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Professor Carol Gluck, Awarded The Order of the Rising Sun, Gold Rays with Neck Ribbon.

May 1, 2006 – Columbia University's Weatherhead East Asian Institute announces with great pleasure that Carol Gluck, George Sansom Professor of History and member of the WEAI faculty, has been awarded The Order of the Rising Sun, Gold Rays with Neck Ribbon by the Japanese government. The award honors her contributions to the development of Japanese studies, and her promotion of cultural and scholarly exchange between Japan and the United States.

Professor Gluck's scholarship focuses on modern and contemporary Japan, including modern intellectual history, international relations, postwar Japanese history, historiography, and public memory in Japan and the West. Along with her academic work, she has actively sought out opportunities to promote knowledge and understanding of Japan in the United States and elsewhere. In this regard, she has served as President of the Association of Asian Studies and as a member of the Japan-US Friendship Commission. She presently sits on Columbia's Committee on Global Thought. She is also the Faculty Director of the WEAI's Expanding East Asian Studies (ExEAS) program, which develops innovative undergraduate-level courses and teaching materials that incorporate the study of East Asia in broad thematic, transnational, and interdisciplinary contexts.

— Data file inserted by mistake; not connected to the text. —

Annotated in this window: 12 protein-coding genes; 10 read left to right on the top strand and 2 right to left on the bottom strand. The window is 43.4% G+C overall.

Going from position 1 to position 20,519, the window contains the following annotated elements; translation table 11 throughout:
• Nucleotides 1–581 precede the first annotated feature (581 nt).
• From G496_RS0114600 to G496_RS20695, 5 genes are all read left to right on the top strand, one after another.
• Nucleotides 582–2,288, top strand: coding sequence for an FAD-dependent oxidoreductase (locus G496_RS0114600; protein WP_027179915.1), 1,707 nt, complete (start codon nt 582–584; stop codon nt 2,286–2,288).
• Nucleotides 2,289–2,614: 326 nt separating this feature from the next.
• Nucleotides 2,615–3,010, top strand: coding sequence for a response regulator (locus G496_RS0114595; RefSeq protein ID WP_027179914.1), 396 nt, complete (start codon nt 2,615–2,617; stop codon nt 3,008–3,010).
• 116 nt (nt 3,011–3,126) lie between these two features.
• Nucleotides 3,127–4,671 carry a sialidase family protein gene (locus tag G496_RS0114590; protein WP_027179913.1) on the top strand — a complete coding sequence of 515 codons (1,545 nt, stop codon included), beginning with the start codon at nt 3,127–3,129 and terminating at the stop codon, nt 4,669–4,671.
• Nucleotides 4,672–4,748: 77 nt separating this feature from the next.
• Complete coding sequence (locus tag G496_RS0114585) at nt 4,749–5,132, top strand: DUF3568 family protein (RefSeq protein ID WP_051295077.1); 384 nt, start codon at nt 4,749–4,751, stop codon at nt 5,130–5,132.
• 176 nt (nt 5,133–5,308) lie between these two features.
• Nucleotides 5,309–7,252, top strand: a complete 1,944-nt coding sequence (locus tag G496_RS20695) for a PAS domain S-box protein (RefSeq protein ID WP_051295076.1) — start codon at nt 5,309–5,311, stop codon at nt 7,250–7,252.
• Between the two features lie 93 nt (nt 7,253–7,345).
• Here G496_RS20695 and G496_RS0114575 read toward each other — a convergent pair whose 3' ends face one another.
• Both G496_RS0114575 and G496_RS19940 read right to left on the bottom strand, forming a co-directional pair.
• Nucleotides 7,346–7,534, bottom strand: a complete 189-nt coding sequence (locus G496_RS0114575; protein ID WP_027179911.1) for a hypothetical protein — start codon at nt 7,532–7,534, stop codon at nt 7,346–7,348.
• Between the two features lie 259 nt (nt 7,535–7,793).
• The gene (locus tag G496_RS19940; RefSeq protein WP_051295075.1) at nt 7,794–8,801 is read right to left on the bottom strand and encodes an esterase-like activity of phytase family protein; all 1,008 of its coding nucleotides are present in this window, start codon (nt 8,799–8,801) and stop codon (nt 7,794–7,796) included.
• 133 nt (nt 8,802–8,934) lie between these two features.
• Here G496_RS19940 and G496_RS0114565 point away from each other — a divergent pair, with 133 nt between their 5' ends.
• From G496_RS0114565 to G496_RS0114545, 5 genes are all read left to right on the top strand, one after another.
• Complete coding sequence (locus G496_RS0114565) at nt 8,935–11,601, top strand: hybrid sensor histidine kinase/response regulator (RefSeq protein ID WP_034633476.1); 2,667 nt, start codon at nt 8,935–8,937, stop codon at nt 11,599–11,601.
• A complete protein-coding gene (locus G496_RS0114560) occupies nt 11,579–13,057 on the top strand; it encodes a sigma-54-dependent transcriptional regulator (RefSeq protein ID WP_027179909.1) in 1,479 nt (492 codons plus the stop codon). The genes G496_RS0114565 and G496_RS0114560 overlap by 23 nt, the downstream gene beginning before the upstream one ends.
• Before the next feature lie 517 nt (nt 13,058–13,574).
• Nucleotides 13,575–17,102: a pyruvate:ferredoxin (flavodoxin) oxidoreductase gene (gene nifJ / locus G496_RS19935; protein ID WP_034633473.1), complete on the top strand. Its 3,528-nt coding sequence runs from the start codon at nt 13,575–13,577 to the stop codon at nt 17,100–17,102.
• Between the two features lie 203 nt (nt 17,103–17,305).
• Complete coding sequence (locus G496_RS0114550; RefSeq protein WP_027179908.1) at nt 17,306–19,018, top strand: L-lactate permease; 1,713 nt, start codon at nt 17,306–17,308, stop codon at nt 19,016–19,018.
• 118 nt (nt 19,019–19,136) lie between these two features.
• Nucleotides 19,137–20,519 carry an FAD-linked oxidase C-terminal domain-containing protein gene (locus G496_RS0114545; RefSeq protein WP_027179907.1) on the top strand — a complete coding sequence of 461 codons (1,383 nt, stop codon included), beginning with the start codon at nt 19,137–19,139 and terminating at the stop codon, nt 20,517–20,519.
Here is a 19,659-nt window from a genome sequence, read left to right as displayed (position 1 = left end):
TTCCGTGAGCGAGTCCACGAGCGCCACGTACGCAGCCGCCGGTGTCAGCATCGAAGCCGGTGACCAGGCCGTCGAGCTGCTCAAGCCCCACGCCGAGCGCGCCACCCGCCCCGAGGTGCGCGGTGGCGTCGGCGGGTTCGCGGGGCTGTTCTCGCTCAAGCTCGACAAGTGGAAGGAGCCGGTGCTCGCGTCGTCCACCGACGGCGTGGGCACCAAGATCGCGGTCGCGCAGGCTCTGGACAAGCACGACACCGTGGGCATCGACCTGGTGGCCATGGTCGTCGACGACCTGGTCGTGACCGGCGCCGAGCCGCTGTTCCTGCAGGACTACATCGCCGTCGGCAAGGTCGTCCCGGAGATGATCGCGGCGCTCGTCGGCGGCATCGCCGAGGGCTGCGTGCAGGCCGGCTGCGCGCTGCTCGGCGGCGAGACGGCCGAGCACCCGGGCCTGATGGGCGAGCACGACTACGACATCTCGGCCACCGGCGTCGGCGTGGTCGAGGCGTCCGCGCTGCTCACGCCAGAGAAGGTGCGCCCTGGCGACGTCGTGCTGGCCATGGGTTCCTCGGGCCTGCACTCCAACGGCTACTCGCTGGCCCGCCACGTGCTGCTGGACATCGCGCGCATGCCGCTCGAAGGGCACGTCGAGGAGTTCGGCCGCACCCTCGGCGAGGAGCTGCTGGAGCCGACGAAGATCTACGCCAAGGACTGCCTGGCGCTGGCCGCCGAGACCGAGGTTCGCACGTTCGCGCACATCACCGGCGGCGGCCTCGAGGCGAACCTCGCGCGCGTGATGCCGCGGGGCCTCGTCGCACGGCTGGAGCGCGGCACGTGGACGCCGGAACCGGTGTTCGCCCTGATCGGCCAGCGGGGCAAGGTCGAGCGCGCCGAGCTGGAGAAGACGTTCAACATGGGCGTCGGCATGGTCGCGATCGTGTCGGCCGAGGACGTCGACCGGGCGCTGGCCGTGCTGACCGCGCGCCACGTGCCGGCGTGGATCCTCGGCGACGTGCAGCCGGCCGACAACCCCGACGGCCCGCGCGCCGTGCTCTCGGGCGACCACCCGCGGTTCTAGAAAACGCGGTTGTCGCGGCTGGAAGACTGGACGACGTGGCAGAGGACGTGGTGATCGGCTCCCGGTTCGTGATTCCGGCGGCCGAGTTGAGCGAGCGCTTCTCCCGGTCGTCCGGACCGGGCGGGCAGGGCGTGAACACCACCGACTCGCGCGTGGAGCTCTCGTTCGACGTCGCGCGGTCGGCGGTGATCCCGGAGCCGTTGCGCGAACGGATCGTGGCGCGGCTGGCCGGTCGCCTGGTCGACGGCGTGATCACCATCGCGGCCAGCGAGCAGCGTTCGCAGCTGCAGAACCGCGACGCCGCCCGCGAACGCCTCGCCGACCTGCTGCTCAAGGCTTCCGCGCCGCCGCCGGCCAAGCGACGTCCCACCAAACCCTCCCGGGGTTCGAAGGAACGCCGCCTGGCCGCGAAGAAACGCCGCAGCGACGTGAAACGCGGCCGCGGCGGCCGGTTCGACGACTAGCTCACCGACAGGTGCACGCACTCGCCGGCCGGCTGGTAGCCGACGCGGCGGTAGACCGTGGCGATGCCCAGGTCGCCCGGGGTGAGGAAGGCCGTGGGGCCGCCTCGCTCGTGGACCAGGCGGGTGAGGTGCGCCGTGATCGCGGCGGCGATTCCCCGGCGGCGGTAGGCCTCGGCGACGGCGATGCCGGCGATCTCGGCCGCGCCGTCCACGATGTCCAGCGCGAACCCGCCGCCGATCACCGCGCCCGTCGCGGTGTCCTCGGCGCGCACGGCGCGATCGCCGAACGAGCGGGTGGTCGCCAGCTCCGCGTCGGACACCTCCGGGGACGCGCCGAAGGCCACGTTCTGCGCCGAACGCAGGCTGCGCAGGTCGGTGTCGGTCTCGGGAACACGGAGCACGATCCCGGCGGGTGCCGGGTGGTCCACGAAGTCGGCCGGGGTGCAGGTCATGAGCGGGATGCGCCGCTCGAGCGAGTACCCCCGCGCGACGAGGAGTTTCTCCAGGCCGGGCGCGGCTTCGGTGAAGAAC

Professor Gluck has taught at Columbia since she received her Ph.D. there in 1977. Her books include Japan's Modern Myths: Ideology in the Late Meiji Period (Princeton, 1985), for which she won Columbia's Lionel Trilling Award; Showa: The Japan of Hirohito (co-edited with Stephen Graubard, W.W. Norton, 1992); Asia in Western and World History (co-edited with Ainslie Embree, M.E. Sharpe, 1997); Toward Autonomy in US-Japan Relations [in Japanese] (with Wada Haruki and Kang Sangjung, Fujiwara Shoten, 2003); Past Obsessions: War and Memory in the Twentieth Century (Columbia, in press); Rekishi o kangaeru [Thinking with the Past] (Iwanami, 2005); and Sources of Japanese Tradition, Vol.2, rev. ed.(co-edited with W.T. de Bary and Arthur Tiedemann, Columbia, 2005). She is a member of the American Philosophical Society and the American Academy of the Arts and Sciences. She is recipient of the Fulbright 50th Anniversary Distinguished Scholar Award, the John King Fairbank Prize of the American Historical Association, and the Mark van Doren Award, which honors great teachers at Columbia University; and the Alumnae Achievement Award, Wellesley College.

The Order of the Rising Sun was established by the Emperor Meiji in 1875, and it constitutes the second-highest honor given by the Japanese government. It may be awarded for civil or military merit. Non-Japanese were first awarded The Order of the Rising Sun in 1981, and women became eligible for the award in 2003 (previously, women were awarded The Order of the Precious Crown).

Professor Gluck is the latest in a long and distinguished line of Columbia professors, many of them affiliated with WEAI, to receive The Order of the Rising Sun or The Order of the Precious Crown: Harry Grundfest (1982), James William Morley (1984), Herbert Passin (1984), Ichiro Shiroto (1984), Donald Keene (1993), William Theodore de Bary (1993), Robert Keiji Emy (1994), Hugh Talbot Patrick (1994), Miwa Kai (1995), Barbara Ruch (1999), Michael Ira Sovern (2003), Gerald L. Curtis (2004). The WEAI extends its congratulations to Prof. Gluck upon receiving this prestigious recognition.

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